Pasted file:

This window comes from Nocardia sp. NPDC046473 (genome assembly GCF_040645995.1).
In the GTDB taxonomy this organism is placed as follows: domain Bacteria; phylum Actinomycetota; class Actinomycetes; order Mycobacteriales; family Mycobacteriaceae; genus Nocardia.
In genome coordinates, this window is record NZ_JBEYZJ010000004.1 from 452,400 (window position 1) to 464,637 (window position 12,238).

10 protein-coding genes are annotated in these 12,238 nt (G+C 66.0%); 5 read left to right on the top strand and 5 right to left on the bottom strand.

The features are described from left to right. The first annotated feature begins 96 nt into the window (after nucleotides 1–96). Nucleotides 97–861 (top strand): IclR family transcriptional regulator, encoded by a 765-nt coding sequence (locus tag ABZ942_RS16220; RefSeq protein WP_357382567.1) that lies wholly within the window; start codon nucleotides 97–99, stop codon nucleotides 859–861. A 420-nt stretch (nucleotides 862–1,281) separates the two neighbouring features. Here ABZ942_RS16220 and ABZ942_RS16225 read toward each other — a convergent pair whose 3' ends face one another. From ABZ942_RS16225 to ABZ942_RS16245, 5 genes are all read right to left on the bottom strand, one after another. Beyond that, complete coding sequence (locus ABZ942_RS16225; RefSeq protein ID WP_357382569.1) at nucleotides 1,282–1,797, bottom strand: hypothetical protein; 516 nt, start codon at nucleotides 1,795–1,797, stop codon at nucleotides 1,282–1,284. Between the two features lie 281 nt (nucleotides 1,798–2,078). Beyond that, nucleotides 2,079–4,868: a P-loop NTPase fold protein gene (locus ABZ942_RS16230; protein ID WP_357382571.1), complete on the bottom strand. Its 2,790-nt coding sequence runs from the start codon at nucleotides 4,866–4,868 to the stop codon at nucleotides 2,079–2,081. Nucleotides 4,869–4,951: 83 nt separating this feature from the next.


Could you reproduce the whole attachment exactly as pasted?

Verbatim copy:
This window comes from Nocardia sp. NPDC046473 (genome assembly GCF_040645995.1).
In the GTDB taxonomy this organism is placed as follows: domain Bacteria; phylum Actinomycetota; class Actinomycetes; order Mycobacteriales; family Mycobacteriaceae; genus Nocardia.
In genome coordinates, this window is record NZ_JBEYZJ010000004.1 from 452,400 (window position 1) to 464,637 (window position 12,238).

10 protein-coding genes are annotated in these 12,238 nt (G+C 66.0%); 5 read left to right on the top strand and 5 right to left on the bottom strand.

The features are described from left to right. The first annotated feature begins 96 nt into the window (after nucleotides 1–96). Nucleotides 97–861 (top strand): IclR family transcriptional regulator, encoded by a 765-nt coding sequence (locus tag ABZ942_RS16220; RefSeq protein WP_357382567.1) that lies wholly within the window; start codon nucleotides 97–99, stop codon nucleotides 859–861. A 420-nt stretch (nucleotides 862–1,281) separates the two neighbouring features. Here ABZ942_RS16220 and ABZ942_RS16225 read toward each other — a convergent pair whose 3' ends face one another. From ABZ942_RS16225 to ABZ942_RS16245, 5 genes are all read right to left on the bottom strand, one after another. Beyond that, complete coding sequence (locus ABZ942_RS16225; RefSeq protein ID WP_357382569.1) at nucleotides 1,282–1,797, bottom strand: hypothetical protein; 516 nt, start codon at nucleotides 1,795–1,797, stop codon at nucleotides 1,282–1,284. Between the two features lie 281 nt (nucleotides 1,798–2,078). Beyond that, nucleotides 2,079–4,868: a P-loop NTPase fold protein gene (locus ABZ942_RS16230; protein ID WP_357382571.1), complete on the bottom strand. Its 2,790-nt coding sequence runs from the start codon at nucleotides 4,866–4,868 to the stop codon at nucleotides 2,079–2,081. Nucleotides 4,869–4,951: 83 nt separating this feature from the next.